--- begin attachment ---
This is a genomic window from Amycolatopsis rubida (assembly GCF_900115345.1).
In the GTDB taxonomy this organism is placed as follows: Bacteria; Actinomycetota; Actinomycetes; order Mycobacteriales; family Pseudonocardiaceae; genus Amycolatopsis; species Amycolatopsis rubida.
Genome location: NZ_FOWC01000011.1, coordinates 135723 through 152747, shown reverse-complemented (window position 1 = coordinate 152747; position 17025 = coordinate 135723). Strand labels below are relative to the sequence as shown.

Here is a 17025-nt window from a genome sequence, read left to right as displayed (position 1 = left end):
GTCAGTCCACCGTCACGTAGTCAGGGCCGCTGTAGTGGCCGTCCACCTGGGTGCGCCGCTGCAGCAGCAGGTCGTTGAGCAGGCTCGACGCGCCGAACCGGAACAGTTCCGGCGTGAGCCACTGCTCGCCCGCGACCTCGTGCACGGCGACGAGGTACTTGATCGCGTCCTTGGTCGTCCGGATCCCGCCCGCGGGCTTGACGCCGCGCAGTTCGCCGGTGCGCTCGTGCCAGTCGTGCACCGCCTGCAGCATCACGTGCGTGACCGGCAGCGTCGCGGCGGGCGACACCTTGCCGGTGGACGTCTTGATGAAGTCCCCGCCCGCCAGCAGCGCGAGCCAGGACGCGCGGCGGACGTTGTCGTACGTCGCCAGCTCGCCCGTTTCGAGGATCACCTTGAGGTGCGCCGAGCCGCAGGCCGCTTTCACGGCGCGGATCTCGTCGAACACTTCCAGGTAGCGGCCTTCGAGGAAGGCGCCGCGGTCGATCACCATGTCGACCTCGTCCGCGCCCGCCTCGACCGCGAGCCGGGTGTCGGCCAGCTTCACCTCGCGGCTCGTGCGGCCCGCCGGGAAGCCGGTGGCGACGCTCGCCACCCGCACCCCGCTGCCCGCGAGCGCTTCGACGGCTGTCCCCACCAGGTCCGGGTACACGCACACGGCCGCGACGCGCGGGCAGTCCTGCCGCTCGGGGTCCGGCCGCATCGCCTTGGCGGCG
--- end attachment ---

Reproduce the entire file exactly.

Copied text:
This is a genomic window from Amycolatopsis rubida (assembly GCF_900115345.1).
In the GTDB taxonomy this organism is placed as follows: Bacteria; Actinomycetota; Actinomycetes; order Mycobacteriales; family Pseudonocardiaceae; genus Amycolatopsis; species Amycolatopsis rubida.
Genome location: NZ_FOWC01000011.1, coordinates 135723 through 152747, shown reverse-complemented (window position 1 = coordinate 152747; position 17025 = coordinate 135723). Strand labels below are relative to the sequence as shown.

Here is a 17025-nt window from a genome sequence, read left to right as displayed (position 1 = left end):
GTCAGTCCACCGTCACGTAGTCAGGGCCGCTGTAGTGGCCGTCCACCTGGGTGCGCCGCTGCAGCAGCAGGTCGTTGAGCAGGCTCGACGCGCCGAACCGGAACAGTTCCGGCGTGAGCCACTGCTCGCCCGCGACCTCGTGCACGGCGACGAGGTACTTGATCGCGTCCTTGGTCGTCCGGATCCCGCCCGCGGGCTTGACGCCGCGCAGTTCGCCGGTGCGCTCGTGCCAGTCGTGCACCGCCTGCAGCATCACGTGCGTGACCGGCAGCGTCGCGGCGGGCGACACCTTGCCGGTGGACGTCTTGATGAAGTCCCCGCCCGCCAGCAGCGCGAGCCAGGACGCGCGGCGGACGTTGTCGTACGTCGCCAGCTCGCCCGTTTCGAGGATCACCTTGAGGTGCGCCGAGCCGCAGGCCGCTTTCACGGCGCGGATCTCGTCGAACACTTCCAGGTAGCGGCCTTCGAGGAAGGCGCCGCGGTCGATCACCATGTCGACCTCGTCCGCGCCCGCCTCGACCGCGAGCCGGGTGTCGGCCAGCTTCACCTCGCGGCTCGTGCGGCCCGCCGGGAAGCCGGTGGCGACGCTCGCCACCCGCACCCCGCTGCCCGCGAGCGCTTCGACGGCTGTCCCCACCAGGTCCGGGTACACGCACACGGCCGCGACGCGCGGGCAGTCCTGCCGCTCGGGGTCCGGCCGCATCGCCTTGGCGGCG